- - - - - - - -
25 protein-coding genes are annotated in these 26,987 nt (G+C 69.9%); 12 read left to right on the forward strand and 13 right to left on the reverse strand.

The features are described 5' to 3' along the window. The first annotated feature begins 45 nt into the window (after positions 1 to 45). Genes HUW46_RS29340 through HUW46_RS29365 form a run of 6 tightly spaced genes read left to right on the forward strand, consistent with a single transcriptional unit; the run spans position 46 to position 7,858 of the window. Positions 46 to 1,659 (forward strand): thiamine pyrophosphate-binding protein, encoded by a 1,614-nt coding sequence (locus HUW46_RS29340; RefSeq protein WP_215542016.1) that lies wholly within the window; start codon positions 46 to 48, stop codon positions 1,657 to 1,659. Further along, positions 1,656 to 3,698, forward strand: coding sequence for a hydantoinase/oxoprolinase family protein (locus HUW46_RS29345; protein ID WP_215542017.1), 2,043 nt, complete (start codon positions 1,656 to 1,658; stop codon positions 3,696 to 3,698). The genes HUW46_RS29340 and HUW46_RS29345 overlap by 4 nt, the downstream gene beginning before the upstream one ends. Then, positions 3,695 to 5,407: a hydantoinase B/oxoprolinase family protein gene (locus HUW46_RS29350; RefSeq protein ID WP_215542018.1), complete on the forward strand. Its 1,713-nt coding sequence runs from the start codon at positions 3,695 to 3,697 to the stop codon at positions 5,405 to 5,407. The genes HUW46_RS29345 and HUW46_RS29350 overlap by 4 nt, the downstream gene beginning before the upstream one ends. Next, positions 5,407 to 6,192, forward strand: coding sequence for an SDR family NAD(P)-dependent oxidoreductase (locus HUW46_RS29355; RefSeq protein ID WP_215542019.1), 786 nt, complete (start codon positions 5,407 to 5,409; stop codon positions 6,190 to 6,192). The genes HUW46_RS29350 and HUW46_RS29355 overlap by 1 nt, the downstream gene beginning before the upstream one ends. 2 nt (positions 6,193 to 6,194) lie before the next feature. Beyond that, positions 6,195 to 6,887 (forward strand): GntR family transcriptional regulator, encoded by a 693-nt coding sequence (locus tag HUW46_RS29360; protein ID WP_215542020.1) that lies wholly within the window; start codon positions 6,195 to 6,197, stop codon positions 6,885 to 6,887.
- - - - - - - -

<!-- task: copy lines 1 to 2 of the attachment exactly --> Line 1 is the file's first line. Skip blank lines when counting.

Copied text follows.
25 protein-coding genes are annotated in these 26,987 nt (G+C 69.9%); 12 read left to right on the forward strand and 13 right to left on the reverse strand.

The features are described 5' to 3' along the window. The first annotated feature begins 45 nt into the window (after positions 1 to 45). Genes HUW46_RS29340 through HUW46_RS29365 form a run of 6 tightly spaced genes read left to right on the forward strand, consistent with a single transcriptional unit; the run spans position 46 to position 7,858 of the window. Positions 46 to 1,659 (forward strand): thiamine pyrophosphate-binding protein, encoded by a 1,614-nt coding sequence (locus HUW46_RS29340; RefSeq protein WP_215542016.1) that lies wholly within the window; start codon positions 46 to 48, stop codon positions 1,657 to 1,659. Further along, positions 1,656 to 3,698, forward strand: coding sequence for a hydantoinase/oxoprolinase family protein (locus HUW46_RS29345; protein ID WP_215542017.1), 2,043 nt, complete (start codon positions 1,656 to 1,658; stop codon positions 3,696 to 3,698). The genes HUW46_RS29340 and HUW46_RS29345 overlap by 4 nt, the downstream gene beginning before the upstream one ends. Then, positions 3,695 to 5,407: a hydantoinase B/oxoprolinase family protein gene (locus HUW46_RS29350; RefSeq protein ID WP_215542018.1), complete on the forward strand. Its 1,713-nt coding sequence runs from the start codon at positions 3,695 to 3,697 to the stop codon at positions 5,405 to 5,407. The genes HUW46_RS29345 and HUW46_RS29350 overlap by 4 nt, the downstream gene beginning before the upstream one ends. Next, positions 5,407 to 6,192, forward strand: coding sequence for an SDR family NAD(P)-dependent oxidoreductase (locus HUW46_RS29355; RefSeq protein ID WP_215542019.1), 786 nt, complete (start codon positions 5,407 to 5,409; stop codon positions 6,190 to 6,192). The genes HUW46_RS29350 and HUW46_RS29355 overlap by 1 nt, the downstream gene beginning before the upstream one ends. 2 nt (positions 6,193 to 6,194) lie before the next feature. Beyond that, positions 6,195 to 6,887 (forward strand): GntR family transcriptional regulator, encoded by a 693-nt coding sequence (locus tag HUW46_RS29360; protein ID WP_215542020.1) that lies wholly within the window; start codon positions 6,195 to 6,197, stop codon positions 6,885 to 6,887.